A few weeks ago, my grandpa got re-married in the temple. His first wife – my grandma – has been dead for about five years now. Even though I was glad he won’t be lonely any more, it was hard for me to fake enthusiasm when I heard about the wedding plans. His remarriage just seemed to reek of, I don’t know, disloyalty – not only to my grandma’s memory, but to family bounds. Like he was letting an outsider into our “tribe” that’s been cultivated years before I came along. Sorting through my primitive clannishness, though, made me think about marriages, and the wider “tribal” Mormon concept of marriages: what they represent, how they can mean more than we let them, and how we’ve already expanded the definition of marriage enough that we should be able to painlessly accept gay marriage (and not just because of polygamy). It might seem like a leap, going from my grandpa’s wedding to marriage equality within the Church, but it seems to me that if we can accept the former, we can accept the latter. Here are my still-rambly thoughts on the matter.
There’s no way that my 80-something-year-old grandpa and his new wife are going to multiply and replenish the earth. During Prop 8, one huge talking point against marriage equality was and still is that teh gayz can’t reproduce. At my grandpa’s wedding, I was surrounded by people – whom I’ve heard use that argument – managing to celebrate a temple union that was conspicuously not about making babies. If we can accept that one marriage can be successful without seven kids as its end result, why not another? If you see reproduction as such a central tenet to marriage that you’d want to deny some people their legal rights, be consistent and protest my grandpa’s wedding. Lest your heads explode from bad faith.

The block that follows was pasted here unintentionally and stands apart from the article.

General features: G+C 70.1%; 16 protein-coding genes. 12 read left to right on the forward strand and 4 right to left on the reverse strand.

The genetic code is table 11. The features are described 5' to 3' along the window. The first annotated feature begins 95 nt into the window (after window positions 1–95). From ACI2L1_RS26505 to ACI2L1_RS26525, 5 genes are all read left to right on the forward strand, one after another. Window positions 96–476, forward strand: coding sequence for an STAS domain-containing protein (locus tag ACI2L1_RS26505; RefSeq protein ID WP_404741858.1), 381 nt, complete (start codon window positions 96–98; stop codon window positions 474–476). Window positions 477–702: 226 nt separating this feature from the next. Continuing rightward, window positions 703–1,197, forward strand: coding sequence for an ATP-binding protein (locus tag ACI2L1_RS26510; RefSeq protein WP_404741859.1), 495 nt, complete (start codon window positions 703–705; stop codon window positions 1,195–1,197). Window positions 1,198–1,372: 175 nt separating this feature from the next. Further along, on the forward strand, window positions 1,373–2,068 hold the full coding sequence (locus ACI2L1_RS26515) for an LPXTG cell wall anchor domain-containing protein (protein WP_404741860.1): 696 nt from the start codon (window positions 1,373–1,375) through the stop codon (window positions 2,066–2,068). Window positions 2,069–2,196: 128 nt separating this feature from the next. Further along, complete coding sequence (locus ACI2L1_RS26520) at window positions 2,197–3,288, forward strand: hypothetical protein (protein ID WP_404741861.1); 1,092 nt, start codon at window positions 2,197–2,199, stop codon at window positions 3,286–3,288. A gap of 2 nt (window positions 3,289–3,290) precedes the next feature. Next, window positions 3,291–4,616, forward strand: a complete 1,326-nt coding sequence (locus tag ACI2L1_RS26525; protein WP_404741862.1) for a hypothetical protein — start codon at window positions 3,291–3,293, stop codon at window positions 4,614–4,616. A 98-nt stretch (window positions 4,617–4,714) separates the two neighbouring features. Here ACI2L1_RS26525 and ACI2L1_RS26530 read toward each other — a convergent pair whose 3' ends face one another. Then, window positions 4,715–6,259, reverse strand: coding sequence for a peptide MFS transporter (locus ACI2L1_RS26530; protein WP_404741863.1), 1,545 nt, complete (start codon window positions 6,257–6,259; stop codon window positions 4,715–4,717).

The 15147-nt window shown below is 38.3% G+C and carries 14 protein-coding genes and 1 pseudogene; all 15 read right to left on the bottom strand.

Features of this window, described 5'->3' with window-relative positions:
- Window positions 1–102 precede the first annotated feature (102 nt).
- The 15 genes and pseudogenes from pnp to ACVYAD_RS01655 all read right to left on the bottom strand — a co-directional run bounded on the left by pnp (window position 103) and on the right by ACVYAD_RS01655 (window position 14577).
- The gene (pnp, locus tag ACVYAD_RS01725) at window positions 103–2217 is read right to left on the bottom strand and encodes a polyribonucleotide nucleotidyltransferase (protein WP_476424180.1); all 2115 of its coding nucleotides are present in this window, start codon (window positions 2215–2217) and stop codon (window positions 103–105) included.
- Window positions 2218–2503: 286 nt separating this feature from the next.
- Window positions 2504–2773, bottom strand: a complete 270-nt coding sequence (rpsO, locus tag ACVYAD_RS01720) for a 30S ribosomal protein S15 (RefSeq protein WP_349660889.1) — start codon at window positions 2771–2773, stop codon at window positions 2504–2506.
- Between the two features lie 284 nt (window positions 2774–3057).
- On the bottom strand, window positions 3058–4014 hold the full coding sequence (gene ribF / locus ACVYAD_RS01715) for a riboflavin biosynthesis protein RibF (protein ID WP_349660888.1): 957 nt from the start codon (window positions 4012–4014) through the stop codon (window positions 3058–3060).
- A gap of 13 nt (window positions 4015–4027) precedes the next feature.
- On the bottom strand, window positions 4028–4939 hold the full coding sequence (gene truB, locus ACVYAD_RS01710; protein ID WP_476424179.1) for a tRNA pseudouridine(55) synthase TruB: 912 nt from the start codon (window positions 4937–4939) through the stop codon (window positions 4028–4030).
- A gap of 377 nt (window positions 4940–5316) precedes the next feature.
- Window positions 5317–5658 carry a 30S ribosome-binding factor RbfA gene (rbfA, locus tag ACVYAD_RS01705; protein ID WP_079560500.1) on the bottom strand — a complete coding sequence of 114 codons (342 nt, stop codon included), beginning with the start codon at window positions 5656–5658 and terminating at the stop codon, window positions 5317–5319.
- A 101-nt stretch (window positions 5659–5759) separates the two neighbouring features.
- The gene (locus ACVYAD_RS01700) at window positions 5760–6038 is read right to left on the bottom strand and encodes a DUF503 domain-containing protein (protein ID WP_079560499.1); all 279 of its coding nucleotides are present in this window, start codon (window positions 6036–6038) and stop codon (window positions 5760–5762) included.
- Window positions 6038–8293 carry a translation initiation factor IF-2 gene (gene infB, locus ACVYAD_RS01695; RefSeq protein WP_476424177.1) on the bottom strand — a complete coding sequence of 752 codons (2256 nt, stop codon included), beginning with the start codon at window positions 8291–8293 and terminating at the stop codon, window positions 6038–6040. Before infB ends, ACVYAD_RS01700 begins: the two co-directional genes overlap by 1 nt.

When we accept that marriage can mean more than reproduction, we should be only a step away from scrutinizing heteronormativity and asking why. What does biological sex have to do with the forever-fluctuating institution of marriage, once we’ve eliminated childbearing as essential? Why should the spectrum of orientation bother us more than the spectrum of age, when it comes to love?
Oddly enough, “the system” seems completely onboard with this new, radical addition to the concept of marriage (i.e., marrying for love and companionship rather than multiplying and replenishing the earth). My grandpa’s wedding was performed in the temple, after all. He and his new wife were sealed “for the duration of their lives,” and not “for time and all eternity,” thus keeping their previous marriages intact without weird polygamous undertones. The fact that the system is flexible enough to accommodate a marriage focused on temporal companionship, not just eternal planet-populating, tells me that the Mormon church has the potential to chill the eff out on its “sanctity of marriage” rigidity. (If anything, same-sex marriage for time and all eternity seems almost less radical than my grandpa’s marriage, especially considering all the YW lessons I had that defined Mormon nuptials as exclusively eternal.)
Marriages remind us of the indeterminability of our tribes. They cause us to cross familial borderlines and share with the “other” territories that never really belonged to us. My grandpa’s marriage reminded me that even within 21st century Mormondom, the nuclear family is less tidy than we’ve been taught to expect. It’s expandable past textbook definition. It’s an anti-monolith. Further, our desires to cultivate a generous, healthy tribe helps us acknowledge the indeterminability of the institution of marriage. Its evolution is fresh to the Mormon collective memory, and I think there’s room for it to continue to evolve.